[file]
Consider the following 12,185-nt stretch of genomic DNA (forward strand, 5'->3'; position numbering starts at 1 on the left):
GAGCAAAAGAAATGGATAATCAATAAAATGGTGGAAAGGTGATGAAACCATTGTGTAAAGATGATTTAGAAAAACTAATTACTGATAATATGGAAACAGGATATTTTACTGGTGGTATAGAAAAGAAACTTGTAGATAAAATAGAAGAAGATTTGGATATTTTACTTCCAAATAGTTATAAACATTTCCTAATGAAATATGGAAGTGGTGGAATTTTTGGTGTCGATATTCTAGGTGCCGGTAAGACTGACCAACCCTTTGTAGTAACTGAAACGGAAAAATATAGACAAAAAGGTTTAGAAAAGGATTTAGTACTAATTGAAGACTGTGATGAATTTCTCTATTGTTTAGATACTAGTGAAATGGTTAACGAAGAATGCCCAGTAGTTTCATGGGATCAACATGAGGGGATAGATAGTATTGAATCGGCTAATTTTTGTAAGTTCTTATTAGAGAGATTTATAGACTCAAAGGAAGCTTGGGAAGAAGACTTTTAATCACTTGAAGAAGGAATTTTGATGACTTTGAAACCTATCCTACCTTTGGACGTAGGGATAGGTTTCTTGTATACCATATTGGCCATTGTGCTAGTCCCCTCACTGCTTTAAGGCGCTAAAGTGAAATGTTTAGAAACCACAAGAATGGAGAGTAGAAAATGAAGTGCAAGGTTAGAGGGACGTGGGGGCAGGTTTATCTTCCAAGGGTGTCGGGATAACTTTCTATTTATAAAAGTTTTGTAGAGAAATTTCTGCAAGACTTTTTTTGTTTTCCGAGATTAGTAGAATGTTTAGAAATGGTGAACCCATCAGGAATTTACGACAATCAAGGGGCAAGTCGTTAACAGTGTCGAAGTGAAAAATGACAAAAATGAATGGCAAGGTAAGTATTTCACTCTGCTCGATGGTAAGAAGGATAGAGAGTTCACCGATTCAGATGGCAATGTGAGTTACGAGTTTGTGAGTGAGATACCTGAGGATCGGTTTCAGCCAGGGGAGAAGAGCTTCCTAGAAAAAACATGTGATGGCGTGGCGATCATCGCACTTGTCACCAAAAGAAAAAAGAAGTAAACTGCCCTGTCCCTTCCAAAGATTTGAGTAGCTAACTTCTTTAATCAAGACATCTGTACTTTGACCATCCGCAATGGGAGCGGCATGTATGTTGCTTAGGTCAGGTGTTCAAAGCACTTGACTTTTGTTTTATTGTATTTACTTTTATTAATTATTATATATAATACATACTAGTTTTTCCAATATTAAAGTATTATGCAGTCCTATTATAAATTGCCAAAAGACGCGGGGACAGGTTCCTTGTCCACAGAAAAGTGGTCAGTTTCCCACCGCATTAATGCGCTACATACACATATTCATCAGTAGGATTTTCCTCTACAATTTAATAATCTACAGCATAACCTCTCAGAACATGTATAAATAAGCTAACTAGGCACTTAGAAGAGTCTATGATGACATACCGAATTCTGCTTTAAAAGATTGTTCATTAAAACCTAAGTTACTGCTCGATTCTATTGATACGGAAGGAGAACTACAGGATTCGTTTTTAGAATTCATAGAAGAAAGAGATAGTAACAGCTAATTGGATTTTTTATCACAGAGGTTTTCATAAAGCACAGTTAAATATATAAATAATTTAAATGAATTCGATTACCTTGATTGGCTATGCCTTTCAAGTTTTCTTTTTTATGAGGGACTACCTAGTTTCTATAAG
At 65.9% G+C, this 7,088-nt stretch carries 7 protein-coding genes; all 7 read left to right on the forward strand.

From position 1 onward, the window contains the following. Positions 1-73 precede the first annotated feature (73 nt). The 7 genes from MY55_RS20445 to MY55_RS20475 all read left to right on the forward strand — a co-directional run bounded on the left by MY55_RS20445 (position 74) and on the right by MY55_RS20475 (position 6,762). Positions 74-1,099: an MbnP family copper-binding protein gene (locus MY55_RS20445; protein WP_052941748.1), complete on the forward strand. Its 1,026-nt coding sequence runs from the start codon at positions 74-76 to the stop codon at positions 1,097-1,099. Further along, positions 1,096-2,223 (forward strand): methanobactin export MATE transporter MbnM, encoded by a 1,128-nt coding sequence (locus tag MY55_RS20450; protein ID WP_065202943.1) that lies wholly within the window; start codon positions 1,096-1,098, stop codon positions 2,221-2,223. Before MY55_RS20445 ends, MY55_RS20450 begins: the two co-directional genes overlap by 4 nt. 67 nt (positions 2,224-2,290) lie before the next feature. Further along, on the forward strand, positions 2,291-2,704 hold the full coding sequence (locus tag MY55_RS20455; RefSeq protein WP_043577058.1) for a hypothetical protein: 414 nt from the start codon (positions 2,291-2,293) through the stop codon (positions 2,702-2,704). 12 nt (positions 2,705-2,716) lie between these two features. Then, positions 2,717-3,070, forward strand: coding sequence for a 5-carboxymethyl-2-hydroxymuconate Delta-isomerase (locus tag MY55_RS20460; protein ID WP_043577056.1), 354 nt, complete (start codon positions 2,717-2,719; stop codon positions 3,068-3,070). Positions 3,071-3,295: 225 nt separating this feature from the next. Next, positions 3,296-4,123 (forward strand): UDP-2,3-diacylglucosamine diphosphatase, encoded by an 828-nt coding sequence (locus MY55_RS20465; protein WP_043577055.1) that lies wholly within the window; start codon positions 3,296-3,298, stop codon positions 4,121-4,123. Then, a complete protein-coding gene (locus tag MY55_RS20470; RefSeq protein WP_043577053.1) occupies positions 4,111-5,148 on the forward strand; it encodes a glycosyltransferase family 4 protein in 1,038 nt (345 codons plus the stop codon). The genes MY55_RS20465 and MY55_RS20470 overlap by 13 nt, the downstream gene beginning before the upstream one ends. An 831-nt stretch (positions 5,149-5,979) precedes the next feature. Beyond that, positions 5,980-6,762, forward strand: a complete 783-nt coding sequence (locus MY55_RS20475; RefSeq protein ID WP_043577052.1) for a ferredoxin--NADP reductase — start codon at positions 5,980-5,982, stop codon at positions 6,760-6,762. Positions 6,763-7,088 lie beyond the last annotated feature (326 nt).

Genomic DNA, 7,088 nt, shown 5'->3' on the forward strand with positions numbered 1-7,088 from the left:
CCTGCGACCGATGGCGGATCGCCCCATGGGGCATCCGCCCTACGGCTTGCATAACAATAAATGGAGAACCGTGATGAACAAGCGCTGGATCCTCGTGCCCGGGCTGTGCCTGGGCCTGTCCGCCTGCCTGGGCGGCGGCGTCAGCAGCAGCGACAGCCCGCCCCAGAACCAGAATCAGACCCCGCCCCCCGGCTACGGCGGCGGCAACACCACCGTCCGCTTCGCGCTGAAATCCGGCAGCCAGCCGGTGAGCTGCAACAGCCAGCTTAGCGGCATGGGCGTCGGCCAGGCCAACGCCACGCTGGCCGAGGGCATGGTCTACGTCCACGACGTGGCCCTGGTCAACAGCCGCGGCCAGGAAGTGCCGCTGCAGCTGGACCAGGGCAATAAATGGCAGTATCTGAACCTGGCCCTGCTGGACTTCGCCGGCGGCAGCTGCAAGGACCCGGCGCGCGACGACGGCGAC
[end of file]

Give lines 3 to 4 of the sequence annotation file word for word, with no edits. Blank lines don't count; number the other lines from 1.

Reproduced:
At 65.9% G+C, this 7,088-nt stretch carries 7 protein-coding genes; all 7 read left to right on the forward strand.

From position 1 onward, the window contains the following. Positions 1-73 precede the first annotated feature (73 nt). The 7 genes from MY55_RS20445 to MY55_RS20475 all read left to right on the forward strand — a co-directional run bounded on the left by MY55_RS20445 (position 74) and on the right by MY55_RS20475 (position 6,762). Positions 74-1,099: an MbnP family copper-binding protein gene (locus MY55_RS20445; protein WP_052941748.1), complete on the forward strand. Its 1,026-nt coding sequence runs from the start codon at positions 74-76 to the stop codon at positions 1,097-1,099. Further along, positions 1,096-2,223 (forward strand): methanobactin export MATE transporter MbnM, encoded by a 1,128-nt coding sequence (locus tag MY55_RS20450; protein ID WP_065202943.1) that lies wholly within the window; start codon positions 1,096-1,098, stop codon positions 2,221-2,223. Before MY55_RS20445 ends, MY55_RS20450 begins: the two co-directional genes overlap by 4 nt. 67 nt (positions 2,224-2,290) lie before the next feature. Further along, on the forward strand, positions 2,291-2,704 hold the full coding sequence (locus tag MY55_RS20455; RefSeq protein WP_043577058.1) for a hypothetical protein: 414 nt from the start codon (positions 2,291-2,293) through the stop codon (positions 2,702-2,704). 12 nt (positions 2,705-2,716) lie between these two features. Then, positions 2,717-3,070, forward strand: coding sequence for a 5-carboxymethyl-2-hydroxymuconate Delta-isomerase (locus tag MY55_RS20460; protein ID WP_043577056.1), 354 nt, complete (start codon positions 2,717-2,719; stop codon positions 3,068-3,070). Positions 3,071-3,295: 225 nt separating this feature from the next. Next, positions 3,296-4,123 (forward strand): UDP-2,3-diacylglucosamine diphosphatase, encoded by an 828-nt coding sequence (locus MY55_RS20465; protein WP_043577055.1) that lies wholly within the window; start codon positions 3,296-3,298, stop codon positions 4,121-4,123. Then, a complete protein-coding gene (locus tag MY55_RS20470; RefSeq protein WP_043577053.1) occupies positions 4,111-5,148 on the forward strand; it encodes a glycosyltransferase family 4 protein in 1,038 nt (345 codons plus the stop codon). The genes MY55_RS20465 and MY55_RS20470 overlap by 13 nt, the downstream gene beginning before the upstream one ends. An 831-nt stretch (positions 5,149-5,979) precedes the next feature. Beyond that, positions 5,980-6,762, forward strand: a complete 783-nt coding sequence (locus MY55_RS20475; RefSeq protein ID WP_043577052.1) for a ferredoxin--NADP reductase — start codon at positions 5,980-5,982, stop codon at positions 6,760-6,762. Positions 6,763-7,088 lie beyond the last annotated feature (326 nt).